3DMark2001 SE measures video card performance simulating DirectX 8.1 games. It is a very good software to evaluate the performance of games from previous generation, programmed using DirectX 8. In this software we ran two tests, both at 1024x768x32. Since we were evaluating low-end video cards, we decided to not run our tests in higher resolutions, since rarely a user that buys a video card from this level will push resolutions above 1024x768 in 3D games.

We ran this software first without antialising and with no frame buffer, and then we put the antialising at 4 samples and triple frame buffer. This improves the video quality but lowers the performance. We were willing to see how much performance we lost by putting the VGA to run at the maximum possible image quality. It is important to note that ATI chips can run at 6x antialising. Since NVIDIA chips cannot run at this configuration, we had to use 4x antialising to use a configuration that is valid to all video cards included in our benchmark, allowing direct comparison between them. Also, some very low-end video chips (Volari 8300 and Intel i915G) don’t have antialising feature, so we were not able to benchmark them using this configuration.

You may be asking yourself why we added an old program in a review of a latest generation video card. To us, as important to know the performance of a video card with the latest games is to know its performance in an older game. That’s why we kept this software in our methodology.

HIS Radeon X1300 Pro

At the default 3DMark2001 SE configuration, HIS Radeon X1300 Pro 256 MB 128-bit achieved a similar performance to ATI Radeon X1300 Pro 256 MB 128-bit and it was 14.35% faster than Albatron GeForce 6600 128 MB, 17.77% faster than NVidia GeForce 6600 GT 128 MB, 22.65% faster than Leadtek GeForce 6200 128 MB 128-bit, 66.07% faster than XFX GeForce 6200 TC 64 MB 64-bit, 106.49% faster than PowerColor Radeon X300 SE HM 128 MB 64-bit, 106.62% faster than ATI Radeon X300 128 MB 128-bit, 115.40% faster than Leadtek GeForce 6200 TC 16 MB 64-bit, 153.58% faster than Intel i915G (Intel D915GEV) and 173.42% faster than XGI Volari 8300 128 MB.

HIS Radeon X1300 Pro

Enabling video quality enhancements, HIS Radeon X1300 Pro 256 MB 128-bit achieved a similar performance to ATI Radeon X1300 Pro 256 MB 128-bit and it was 40.52% faster than Albatron GeForce 6600 128 MB, 53.73% faster than NVIDIA GeForce 6600 GT 128 MB, 111.59% faster than Leadtek GeForce 6200 128 MB 128-bit, 187.16% faster than PowerColor Radeon X300 SE HM 128 MB 64-bit, 188.43% faster than ATI Radeon X300 128 MB 128-bit, 347.03% faster than XFX GeForce 6200 TC 64 MB 64-bit and 1.562.75% faster than Leadtek GeForce 6200 TC 16 MB 64-bit.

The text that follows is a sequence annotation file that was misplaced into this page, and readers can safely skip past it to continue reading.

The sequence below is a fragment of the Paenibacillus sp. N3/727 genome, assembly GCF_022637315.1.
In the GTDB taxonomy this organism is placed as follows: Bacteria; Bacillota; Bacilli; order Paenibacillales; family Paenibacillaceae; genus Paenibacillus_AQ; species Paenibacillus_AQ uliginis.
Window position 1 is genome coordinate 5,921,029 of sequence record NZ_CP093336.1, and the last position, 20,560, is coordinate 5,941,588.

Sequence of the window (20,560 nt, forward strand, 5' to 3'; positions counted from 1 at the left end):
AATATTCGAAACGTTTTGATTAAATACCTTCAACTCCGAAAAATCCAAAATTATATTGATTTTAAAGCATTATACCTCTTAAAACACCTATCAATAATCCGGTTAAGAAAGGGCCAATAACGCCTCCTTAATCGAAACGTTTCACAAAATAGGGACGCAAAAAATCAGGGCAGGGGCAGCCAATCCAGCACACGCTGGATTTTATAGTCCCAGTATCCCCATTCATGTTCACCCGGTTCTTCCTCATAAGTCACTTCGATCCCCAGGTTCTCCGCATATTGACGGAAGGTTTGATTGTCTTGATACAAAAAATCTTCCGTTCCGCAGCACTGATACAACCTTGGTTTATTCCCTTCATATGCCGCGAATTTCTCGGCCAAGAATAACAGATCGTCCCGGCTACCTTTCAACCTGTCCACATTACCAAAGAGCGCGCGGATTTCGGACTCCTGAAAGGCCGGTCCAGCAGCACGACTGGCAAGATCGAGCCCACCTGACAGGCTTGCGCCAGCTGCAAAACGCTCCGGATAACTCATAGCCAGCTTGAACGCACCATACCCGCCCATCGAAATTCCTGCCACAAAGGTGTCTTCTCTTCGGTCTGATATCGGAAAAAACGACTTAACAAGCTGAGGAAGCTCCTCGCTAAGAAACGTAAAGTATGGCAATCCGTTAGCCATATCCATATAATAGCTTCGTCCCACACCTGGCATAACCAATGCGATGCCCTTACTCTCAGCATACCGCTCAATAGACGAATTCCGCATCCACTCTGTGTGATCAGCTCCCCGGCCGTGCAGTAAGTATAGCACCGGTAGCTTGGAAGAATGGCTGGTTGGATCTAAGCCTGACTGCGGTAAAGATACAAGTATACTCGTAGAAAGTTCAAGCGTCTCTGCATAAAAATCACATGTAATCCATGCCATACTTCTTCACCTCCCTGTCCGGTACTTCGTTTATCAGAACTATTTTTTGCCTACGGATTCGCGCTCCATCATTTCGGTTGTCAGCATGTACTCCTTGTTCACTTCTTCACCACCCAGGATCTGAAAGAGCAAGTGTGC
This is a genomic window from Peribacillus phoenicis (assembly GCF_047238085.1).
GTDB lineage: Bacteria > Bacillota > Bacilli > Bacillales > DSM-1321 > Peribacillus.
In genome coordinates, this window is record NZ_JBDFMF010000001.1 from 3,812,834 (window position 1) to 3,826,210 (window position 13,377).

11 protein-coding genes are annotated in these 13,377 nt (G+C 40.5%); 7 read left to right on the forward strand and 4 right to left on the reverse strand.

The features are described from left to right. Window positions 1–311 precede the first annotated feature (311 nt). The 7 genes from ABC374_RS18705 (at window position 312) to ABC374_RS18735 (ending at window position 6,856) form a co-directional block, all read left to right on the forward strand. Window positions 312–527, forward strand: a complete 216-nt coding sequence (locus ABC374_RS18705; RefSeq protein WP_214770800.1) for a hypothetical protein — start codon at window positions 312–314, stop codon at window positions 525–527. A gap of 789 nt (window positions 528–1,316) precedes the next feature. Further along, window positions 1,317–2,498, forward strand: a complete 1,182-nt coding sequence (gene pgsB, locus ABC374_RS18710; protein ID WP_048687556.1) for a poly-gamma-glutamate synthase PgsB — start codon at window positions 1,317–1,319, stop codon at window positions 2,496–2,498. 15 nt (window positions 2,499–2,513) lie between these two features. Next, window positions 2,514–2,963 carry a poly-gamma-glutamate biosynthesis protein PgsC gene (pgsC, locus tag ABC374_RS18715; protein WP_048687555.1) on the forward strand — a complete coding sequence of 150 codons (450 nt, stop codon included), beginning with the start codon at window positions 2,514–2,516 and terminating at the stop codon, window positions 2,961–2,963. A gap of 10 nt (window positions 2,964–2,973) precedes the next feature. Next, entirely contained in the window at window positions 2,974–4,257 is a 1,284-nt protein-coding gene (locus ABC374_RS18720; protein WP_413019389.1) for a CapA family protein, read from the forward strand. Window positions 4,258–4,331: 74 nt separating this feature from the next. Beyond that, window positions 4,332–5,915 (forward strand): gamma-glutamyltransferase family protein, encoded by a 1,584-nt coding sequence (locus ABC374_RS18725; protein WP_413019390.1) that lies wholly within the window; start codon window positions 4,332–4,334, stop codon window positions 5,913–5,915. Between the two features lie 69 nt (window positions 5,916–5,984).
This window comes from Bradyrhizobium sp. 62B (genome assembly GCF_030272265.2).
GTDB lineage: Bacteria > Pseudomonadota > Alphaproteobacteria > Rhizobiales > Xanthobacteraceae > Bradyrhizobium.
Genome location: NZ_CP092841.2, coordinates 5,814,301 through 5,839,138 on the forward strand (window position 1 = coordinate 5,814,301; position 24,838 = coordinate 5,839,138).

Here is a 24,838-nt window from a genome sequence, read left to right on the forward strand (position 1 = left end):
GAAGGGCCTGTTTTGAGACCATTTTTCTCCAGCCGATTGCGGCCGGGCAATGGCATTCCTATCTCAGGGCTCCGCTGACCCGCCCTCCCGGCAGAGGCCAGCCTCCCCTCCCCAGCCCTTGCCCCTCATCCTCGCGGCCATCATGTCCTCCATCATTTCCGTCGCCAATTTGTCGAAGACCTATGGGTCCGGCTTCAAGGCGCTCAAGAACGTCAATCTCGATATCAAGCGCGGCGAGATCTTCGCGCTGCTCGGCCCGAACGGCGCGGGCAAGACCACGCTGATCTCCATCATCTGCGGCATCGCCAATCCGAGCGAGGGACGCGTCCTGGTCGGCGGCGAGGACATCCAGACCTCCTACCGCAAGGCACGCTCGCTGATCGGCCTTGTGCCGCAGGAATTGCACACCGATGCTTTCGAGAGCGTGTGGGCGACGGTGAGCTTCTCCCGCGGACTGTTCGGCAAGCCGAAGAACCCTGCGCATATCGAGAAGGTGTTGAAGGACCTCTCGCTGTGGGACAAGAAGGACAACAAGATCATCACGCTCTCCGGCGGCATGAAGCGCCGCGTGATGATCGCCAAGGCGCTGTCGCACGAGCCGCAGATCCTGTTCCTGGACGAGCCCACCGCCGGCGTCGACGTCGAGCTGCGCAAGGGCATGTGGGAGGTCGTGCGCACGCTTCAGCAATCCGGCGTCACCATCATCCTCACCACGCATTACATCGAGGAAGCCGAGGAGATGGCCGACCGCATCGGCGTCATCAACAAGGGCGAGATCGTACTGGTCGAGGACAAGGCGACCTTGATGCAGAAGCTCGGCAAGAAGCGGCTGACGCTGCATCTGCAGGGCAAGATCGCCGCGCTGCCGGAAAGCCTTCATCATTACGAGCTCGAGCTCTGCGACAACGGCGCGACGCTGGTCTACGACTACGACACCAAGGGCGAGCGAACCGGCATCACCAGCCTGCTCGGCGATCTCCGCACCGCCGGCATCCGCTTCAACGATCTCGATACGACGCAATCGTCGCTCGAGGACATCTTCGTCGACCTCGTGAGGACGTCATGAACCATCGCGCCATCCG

3DMark03

3DMark03 measures performance by simulating games written to DirectX 9, which are contemporary games. In this software we ran two tests, both at 1024x768x32. Since we were evaluating low-end video cards, we decided to not run our tests in higher resolutions, since rarely a user that buys a video card from this level will push resolutions above 1024x768 in 3D games.

We ran this software first without antialising and with no anisotropic filtering, and then we put the antialising at 4 samples and anisotropic filtering at 4 samples. This improves the video quality but lowers the performance. We were willing to see how much performance we lost by putting the VGA to run at the maximum possible image quality. It is important to note that ATI chips can run at 6x antialising. Since NVIDIA chips cannot run at this configuration, we had to use 4x antialising to use a configuration that is valid to all video cards included in our benchmark, allowing direct comparison between them. Also, some very low-end video chips (Volari 8300 and Intel i915G) don’t have antialising feature, so we were not able to benchmark them using this configuration.

HIS Radeon X1300 Pro

At the default 3DMark03 configuration, HIS Radeon X1300 Pro 256 MB 128-bit achieved a similar performance to ATI Radeon X1300 Pro 256 MB 128-bit, but it was beaten by NVIDIA GeForce 6600 GT 128 MB, which was 44.88% faster.

HIS Radeon X1300 Pro 256 MB 128-bit was 12.00% faster than Albatron GeForce 6600 128 MB, 45.51% faster than Leadtek GeForce 6200 128 MB 128-bit, 127.06% faster than XFX GeForce 6200 TC 64 MB 64-bit, 157.50% faster than XGI Volari 8300 128 MB, 180.13% faster than Leadtek GeForce 6200 TC 16 MB 64-bit, 208.87% faster than PowerColor Radeon X300 SE HM 128 MB 64-bit, 208.87% faster than ATI Radeon X300 128 MB 128-bit and 296.82% faster than Intel i915G (Intel D915GEV).

HIS Radeon X1300 Pro

Enabling video quality enhancements, HIS Radeon X1300 Pro 256 MB 128-bit achieved a similar performance to ATI Radeon X1300 Pro 256 MB 128-bit, but it was beaten by NVIDIA GeForce 6600 GT 128 MB, which was 43.14% faster.